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ElBaradei - Not tomorrow Photo: Reuters
ElBaradei - Not tomorrow Photo: Reuters
 
 

ElBaradei: Iran incapable of developing bomb now

IAEA chief says Tehran yet to obtain necessary raw unenriched uranium to build even single nuclear weapon. Meanwhile another round of talks amongst UN Security Council members on the Islamic Republic's nuclear program fails to yield results

Associated Press
Published: 10.21.08, 00:26 / Israel News

Even if Iran were to withdraw from the non-proliferation treaty today, the likelihood of the Islamic Republic assembling even a single nuclear weapon in the near future is low, director-general of the International Atomic Energy Agency, Mohammed ElBaradei, said on Monday.

 

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"They do not have even the nuclear material, the raw unenriched uranium to develop one nuclear weapon if they decide to do so," ElBaradei told the Associated Press.

 

"Even if you decide to walk out tomorrow from the non-proliferation treaty and you go into a lot of scenarios, we're still not going to see Iran tomorrow having nuclear weapons."

 

Meanwhile on Monday, senior diplomats from six world powers discussed the possibility of imposing new sanctions on Iran over its nuclear program, but they failed anew to reach a consensus on how or whether to proceed, US officials said.

 

The high-level talks among the five permanent members of the UN Security Council - Britain, China, France, Russia and the United States - along with Germany, came after the Chinese dropped objections to the consultations, the officials said. China had blocked the discussion for nearly two weeks, apparently in retaliation for US arms sales to Taiwan.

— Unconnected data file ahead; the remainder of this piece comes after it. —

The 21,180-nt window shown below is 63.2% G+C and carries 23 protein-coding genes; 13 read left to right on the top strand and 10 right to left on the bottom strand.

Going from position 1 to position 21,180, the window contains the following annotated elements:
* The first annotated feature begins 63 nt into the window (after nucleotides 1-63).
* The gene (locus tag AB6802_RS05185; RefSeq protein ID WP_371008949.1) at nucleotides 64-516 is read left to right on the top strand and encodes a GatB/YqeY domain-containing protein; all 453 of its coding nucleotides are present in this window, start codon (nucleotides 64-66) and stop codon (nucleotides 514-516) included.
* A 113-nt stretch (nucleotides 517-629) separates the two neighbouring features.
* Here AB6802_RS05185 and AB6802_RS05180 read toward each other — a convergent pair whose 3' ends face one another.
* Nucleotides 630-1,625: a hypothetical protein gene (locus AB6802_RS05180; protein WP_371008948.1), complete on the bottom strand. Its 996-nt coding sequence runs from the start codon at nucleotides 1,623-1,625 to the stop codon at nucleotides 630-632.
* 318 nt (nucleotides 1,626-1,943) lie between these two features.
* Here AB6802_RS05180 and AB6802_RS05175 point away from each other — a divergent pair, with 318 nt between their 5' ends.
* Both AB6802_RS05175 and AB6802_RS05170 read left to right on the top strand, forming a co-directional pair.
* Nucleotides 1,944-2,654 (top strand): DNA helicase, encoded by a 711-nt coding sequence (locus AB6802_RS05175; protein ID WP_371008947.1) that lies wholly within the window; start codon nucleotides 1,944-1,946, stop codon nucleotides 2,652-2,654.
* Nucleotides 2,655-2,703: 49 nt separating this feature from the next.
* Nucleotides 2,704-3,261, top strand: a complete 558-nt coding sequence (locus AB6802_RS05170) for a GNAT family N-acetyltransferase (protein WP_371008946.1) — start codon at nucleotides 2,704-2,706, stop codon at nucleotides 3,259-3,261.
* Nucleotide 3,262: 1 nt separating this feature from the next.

The United States had been trying to organize the telephone conference call since the beginning of the month after the Security Council, in late September, passed a new resolution reaffirming three previous rounds of sanctions on Iran but imposing no new penalties that the US and its European allies had sought.

 

On the call, the diplomats said "they remain committed to the dual-track strategy and will remain in close contact on developments over the coming days and weeks," said deputy US State Department spokesman Robert Wood. He declined to discuss details of the conversation.

 

The dual-track strategy is the main element of a slow-moving pressure campaign to persuade Iran to give up objectionable parts of its nuclear program. It calls for offering Iran incentives to stop enriching uranium but imposing sanctions if Tehran refuses, which it has thus far done.

 

Russia and China have balked at additional sanctions.

 

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